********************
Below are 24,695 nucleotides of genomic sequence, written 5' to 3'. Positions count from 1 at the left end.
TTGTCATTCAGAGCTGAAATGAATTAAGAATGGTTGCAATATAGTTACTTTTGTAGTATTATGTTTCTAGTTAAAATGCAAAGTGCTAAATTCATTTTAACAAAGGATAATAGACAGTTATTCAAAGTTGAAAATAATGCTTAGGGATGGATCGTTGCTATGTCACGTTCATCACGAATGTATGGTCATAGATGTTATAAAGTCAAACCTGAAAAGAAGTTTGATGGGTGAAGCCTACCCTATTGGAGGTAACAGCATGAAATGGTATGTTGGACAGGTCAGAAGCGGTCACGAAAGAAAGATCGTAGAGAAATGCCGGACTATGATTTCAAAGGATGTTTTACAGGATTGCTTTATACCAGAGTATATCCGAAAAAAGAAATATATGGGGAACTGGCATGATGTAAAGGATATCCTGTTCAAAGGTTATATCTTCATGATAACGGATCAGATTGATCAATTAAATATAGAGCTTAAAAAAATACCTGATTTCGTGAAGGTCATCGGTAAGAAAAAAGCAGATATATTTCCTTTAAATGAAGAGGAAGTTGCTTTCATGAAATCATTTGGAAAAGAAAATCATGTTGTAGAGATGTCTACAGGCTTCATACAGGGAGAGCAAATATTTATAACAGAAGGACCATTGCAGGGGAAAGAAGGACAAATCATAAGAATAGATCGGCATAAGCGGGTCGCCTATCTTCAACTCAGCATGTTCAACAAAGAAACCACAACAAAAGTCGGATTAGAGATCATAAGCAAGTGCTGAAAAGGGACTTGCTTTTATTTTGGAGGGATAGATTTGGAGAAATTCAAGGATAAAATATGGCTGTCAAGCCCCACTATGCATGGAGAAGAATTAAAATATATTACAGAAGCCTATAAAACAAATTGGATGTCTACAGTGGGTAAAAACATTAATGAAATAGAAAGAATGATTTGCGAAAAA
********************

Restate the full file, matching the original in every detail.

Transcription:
Below are 24,695 nucleotides of genomic sequence, written 5' to 3'. Positions count from 1 at the left end.
TTGTCATTCAGAGCTGAAATGAATTAAGAATGGTTGCAATATAGTTACTTTTGTAGTATTATGTTTCTAGTTAAAATGCAAAGTGCTAAATTCATTTTAACAAAGGATAATAGACAGTTATTCAAAGTTGAAAATAATGCTTAGGGATGGATCGTTGCTATGTCACGTTCATCACGAATGTATGGTCATAGATGTTATAAAGTCAAACCTGAAAAGAAGTTTGATGGGTGAAGCCTACCCTATTGGAGGTAACAGCATGAAATGGTATGTTGGACAGGTCAGAAGCGGTCACGAAAGAAAGATCGTAGAGAAATGCCGGACTATGATTTCAAAGGATGTTTTACAGGATTGCTTTATACCAGAGTATATCCGAAAAAAGAAATATATGGGGAACTGGCATGATGTAAAGGATATCCTGTTCAAAGGTTATATCTTCATGATAACGGATCAGATTGATCAATTAAATATAGAGCTTAAAAAAATACCTGATTTCGTGAAGGTCATCGGTAAGAAAAAAGCAGATATATTTCCTTTAAATGAAGAGGAAGTTGCTTTCATGAAATCATTTGGAAAAGAAAATCATGTTGTAGAGATGTCTACAGGCTTCATACAGGGAGAGCAAATATTTATAACAGAAGGACCATTGCAGGGGAAAGAAGGACAAATCATAAGAATAGATCGGCATAAGCGGGTCGCCTATCTTCAACTCAGCATGTTCAACAAAGAAACCACAACAAAAGTCGGATTAGAGATCATAAGCAAGTGCTGAAAAGGGACTTGCTTTTATTTTGGAGGGATAGATTTGGAGAAATTCAAGGATAAAATATGGCTGTCAAGCCCCACTATGCATGGAGAAGAATTAAAATATATTACAGAAGCCTATAAAACAAATTGGATGTCTACAGTGGGTAAAAACATTAATGAAATAGAAAGAATGATTTGCGAAAAA